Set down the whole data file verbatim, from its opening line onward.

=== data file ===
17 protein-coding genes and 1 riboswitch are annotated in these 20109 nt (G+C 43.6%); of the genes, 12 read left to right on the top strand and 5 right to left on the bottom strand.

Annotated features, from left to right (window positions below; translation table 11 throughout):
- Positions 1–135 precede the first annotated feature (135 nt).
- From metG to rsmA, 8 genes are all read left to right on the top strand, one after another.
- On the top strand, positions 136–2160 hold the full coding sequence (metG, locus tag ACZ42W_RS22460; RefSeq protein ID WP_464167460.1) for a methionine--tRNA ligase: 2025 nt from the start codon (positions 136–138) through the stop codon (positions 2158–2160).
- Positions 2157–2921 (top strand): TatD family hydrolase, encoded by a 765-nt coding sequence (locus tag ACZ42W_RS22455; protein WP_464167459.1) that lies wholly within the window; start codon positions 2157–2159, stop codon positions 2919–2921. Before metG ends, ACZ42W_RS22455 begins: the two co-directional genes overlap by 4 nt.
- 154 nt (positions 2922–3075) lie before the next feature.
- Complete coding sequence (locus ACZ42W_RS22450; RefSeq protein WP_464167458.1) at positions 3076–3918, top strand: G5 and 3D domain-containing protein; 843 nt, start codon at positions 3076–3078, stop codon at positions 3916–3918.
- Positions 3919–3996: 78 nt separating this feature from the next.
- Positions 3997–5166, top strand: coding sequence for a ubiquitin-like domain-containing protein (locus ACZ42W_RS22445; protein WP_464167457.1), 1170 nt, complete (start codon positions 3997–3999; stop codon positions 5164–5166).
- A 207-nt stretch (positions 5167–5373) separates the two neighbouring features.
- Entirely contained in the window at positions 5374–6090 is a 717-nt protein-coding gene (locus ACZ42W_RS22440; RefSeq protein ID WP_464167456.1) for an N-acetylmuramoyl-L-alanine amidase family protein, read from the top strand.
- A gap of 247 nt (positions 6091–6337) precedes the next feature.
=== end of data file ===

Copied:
17 protein-coding genes and 1 riboswitch are annotated in these 20109 nt (G+C 43.6%); of the genes, 12 read left to right on the top strand and 5 right to left on the bottom strand.

Annotated features, from left to right (window positions below; translation table 11 throughout):
- Positions 1–135 precede the first annotated feature (135 nt).
- From metG to rsmA, 8 genes are all read left to right on the top strand, one after another.
- On the top strand, positions 136–2160 hold the full coding sequence (metG, locus tag ACZ42W_RS22460; RefSeq protein ID WP_464167460.1) for a methionine--tRNA ligase: 2025 nt from the start codon (positions 136–138) through the stop codon (positions 2158–2160).
- Positions 2157–2921 (top strand): TatD family hydrolase, encoded by a 765-nt coding sequence (locus tag ACZ42W_RS22455; protein WP_464167459.1) that lies wholly within the window; start codon positions 2157–2159, stop codon positions 2919–2921. Before metG ends, ACZ42W_RS22455 begins: the two co-directional genes overlap by 4 nt.
- 154 nt (positions 2922–3075) lie before the next feature.
- Complete coding sequence (locus ACZ42W_RS22450; RefSeq protein WP_464167458.1) at positions 3076–3918, top strand: G5 and 3D domain-containing protein; 843 nt, start codon at positions 3076–3078, stop codon at positions 3916–3918.
- Positions 3919–3996: 78 nt separating this feature from the next.
- Positions 3997–5166, top strand: coding sequence for a ubiquitin-like domain-containing protein (locus ACZ42W_RS22445; protein WP_464167457.1), 1170 nt, complete (start codon positions 3997–3999; stop codon positions 5164–5166).
- A 207-nt stretch (positions 5167–5373) separates the two neighbouring features.
- Entirely contained in the window at positions 5374–6090 is a 717-nt protein-coding gene (locus ACZ42W_RS22440; RefSeq protein ID WP_464167456.1) for an N-acetylmuramoyl-L-alanine amidase family protein, read from the top strand.
- A gap of 247 nt (positions 6091–6337) precedes the next feature.